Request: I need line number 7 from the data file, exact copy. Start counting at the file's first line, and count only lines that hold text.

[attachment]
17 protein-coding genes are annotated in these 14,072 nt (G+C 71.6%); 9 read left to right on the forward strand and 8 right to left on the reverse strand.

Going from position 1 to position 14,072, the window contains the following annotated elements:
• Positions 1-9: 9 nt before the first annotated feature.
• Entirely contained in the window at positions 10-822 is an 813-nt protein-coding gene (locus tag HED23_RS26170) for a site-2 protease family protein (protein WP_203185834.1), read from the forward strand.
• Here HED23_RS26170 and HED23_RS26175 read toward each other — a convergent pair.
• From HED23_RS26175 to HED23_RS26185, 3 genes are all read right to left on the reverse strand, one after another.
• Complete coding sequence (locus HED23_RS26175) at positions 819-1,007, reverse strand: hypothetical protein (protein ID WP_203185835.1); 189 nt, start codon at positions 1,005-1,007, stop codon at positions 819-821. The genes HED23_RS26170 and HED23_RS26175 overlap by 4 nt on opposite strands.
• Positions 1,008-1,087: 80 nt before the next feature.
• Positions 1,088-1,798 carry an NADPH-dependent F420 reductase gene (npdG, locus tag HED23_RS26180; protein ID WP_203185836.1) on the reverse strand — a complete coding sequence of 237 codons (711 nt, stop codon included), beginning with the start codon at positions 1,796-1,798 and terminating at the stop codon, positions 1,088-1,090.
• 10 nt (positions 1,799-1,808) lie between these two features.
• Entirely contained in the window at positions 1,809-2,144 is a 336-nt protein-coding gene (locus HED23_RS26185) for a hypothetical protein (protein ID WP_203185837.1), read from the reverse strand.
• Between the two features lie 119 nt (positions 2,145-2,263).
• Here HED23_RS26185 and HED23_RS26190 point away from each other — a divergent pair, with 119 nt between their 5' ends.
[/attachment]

• Complete coding sequence (locus HED23_RS26175) at positions 819-1,007, reverse strand: hypothetical protein (protein ID WP_203185835.1); 189 nt, start codon at positions 1,005-1,007, stop codon at positions 819-821. The genes HED23_RS26170 and HED23_RS26175 overlap by 4 nt on opposite strands.